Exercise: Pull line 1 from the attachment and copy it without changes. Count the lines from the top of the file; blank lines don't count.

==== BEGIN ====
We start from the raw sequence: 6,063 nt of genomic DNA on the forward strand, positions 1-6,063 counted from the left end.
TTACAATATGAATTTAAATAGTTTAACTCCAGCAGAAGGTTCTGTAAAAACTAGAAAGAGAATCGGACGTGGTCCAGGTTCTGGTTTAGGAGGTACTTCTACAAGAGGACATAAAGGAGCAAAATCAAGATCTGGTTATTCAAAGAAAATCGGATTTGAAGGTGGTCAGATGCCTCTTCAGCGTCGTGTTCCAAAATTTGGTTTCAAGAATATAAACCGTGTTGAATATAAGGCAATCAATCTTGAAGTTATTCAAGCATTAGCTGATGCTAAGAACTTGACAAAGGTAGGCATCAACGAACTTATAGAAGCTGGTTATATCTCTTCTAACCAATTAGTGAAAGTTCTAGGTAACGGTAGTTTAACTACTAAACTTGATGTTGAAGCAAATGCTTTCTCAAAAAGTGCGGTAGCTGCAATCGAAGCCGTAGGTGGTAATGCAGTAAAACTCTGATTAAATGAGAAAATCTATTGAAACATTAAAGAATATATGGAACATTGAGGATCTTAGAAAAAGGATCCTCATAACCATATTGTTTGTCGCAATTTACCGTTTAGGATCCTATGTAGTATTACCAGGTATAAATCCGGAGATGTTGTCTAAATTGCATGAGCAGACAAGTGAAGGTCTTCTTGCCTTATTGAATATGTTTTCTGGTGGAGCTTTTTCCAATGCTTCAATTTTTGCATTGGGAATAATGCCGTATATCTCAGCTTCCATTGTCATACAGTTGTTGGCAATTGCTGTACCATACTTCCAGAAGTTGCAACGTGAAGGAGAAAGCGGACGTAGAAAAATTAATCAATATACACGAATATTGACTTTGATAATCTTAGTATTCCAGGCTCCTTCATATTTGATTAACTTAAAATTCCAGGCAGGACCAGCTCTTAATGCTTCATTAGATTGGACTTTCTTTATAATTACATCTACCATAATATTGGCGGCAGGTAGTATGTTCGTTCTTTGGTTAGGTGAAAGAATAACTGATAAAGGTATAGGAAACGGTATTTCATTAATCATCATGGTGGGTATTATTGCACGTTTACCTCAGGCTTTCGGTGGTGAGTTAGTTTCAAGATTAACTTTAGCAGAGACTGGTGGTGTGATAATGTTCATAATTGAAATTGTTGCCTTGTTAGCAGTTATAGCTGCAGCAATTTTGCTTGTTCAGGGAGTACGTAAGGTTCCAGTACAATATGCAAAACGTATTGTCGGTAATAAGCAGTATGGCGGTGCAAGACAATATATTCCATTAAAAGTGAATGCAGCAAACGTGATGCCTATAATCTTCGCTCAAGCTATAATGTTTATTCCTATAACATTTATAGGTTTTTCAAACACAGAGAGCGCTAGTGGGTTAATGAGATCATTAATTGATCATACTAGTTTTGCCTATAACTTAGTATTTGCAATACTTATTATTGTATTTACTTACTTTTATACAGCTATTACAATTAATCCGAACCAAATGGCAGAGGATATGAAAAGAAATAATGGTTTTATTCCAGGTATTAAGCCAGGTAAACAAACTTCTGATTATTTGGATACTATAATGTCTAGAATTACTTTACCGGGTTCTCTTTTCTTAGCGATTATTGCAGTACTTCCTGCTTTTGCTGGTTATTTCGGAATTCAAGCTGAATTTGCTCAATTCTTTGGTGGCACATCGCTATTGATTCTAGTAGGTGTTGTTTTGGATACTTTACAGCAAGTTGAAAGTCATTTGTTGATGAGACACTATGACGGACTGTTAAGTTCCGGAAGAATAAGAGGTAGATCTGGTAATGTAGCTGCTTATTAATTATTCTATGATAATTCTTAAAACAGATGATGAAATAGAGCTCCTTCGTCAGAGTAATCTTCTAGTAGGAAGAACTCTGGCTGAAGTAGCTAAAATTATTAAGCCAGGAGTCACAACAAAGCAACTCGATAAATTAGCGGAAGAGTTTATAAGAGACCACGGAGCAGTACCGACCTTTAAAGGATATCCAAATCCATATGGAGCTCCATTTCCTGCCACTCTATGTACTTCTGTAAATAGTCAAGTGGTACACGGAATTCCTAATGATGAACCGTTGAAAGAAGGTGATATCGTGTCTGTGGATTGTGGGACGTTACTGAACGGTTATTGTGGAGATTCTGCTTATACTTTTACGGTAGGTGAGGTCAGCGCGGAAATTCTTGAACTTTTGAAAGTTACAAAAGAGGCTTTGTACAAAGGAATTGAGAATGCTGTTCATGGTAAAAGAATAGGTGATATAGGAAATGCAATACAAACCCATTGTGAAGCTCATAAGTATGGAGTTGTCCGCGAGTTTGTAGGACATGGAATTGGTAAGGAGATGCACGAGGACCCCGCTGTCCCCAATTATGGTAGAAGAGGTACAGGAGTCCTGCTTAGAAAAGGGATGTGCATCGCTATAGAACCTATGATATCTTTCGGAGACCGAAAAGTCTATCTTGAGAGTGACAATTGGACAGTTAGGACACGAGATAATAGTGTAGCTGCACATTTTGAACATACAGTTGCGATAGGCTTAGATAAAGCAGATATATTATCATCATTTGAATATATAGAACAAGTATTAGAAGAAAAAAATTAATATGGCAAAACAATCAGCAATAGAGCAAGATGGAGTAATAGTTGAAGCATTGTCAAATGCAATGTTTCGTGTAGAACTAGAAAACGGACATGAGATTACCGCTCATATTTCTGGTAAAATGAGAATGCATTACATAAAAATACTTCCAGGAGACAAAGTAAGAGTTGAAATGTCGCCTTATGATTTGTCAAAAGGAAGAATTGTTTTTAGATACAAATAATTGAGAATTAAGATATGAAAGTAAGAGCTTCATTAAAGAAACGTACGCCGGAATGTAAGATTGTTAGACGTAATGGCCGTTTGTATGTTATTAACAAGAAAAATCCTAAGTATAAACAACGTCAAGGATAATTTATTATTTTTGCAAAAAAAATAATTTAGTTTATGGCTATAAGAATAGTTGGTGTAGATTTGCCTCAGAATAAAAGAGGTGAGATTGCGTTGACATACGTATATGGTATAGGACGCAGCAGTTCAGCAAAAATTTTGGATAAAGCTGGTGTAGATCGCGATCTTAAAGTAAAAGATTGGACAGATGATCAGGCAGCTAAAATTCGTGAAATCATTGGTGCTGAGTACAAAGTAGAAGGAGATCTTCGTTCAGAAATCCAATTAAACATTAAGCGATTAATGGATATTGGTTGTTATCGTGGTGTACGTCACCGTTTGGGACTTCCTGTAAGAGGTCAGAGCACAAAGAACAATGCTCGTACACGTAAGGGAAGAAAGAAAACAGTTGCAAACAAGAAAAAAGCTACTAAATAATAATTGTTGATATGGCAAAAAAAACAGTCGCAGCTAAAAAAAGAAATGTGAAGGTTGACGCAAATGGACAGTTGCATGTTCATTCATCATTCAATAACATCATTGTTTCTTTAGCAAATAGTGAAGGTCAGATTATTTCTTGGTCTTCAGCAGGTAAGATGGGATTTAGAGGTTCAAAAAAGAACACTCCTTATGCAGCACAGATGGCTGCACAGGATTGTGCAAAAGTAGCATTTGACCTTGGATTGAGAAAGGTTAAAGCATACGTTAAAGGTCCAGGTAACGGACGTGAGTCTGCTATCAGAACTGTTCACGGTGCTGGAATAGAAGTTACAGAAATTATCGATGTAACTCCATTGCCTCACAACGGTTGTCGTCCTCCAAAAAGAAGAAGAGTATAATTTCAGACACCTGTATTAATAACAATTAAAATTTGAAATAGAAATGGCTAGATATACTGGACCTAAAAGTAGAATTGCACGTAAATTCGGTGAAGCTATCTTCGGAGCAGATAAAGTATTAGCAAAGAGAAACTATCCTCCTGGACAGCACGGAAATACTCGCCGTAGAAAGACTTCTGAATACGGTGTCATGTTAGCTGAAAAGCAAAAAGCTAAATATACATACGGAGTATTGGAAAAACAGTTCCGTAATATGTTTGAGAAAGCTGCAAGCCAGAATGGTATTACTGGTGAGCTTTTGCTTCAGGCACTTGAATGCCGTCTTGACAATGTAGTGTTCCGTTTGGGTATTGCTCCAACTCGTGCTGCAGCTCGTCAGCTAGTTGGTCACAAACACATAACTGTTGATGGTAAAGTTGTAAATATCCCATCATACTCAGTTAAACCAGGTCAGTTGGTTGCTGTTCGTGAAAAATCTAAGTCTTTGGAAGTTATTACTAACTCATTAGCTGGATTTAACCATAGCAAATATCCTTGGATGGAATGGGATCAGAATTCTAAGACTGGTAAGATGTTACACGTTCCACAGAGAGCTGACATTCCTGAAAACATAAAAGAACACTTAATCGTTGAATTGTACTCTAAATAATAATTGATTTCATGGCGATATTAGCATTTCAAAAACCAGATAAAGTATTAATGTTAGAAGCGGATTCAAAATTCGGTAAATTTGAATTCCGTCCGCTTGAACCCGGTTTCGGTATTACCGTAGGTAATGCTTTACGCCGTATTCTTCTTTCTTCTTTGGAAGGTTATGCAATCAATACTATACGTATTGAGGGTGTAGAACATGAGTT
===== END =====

We start from the raw sequence: 6,063 nt of genomic DNA on the forward strand, positions 1-6,063 counted from the left end.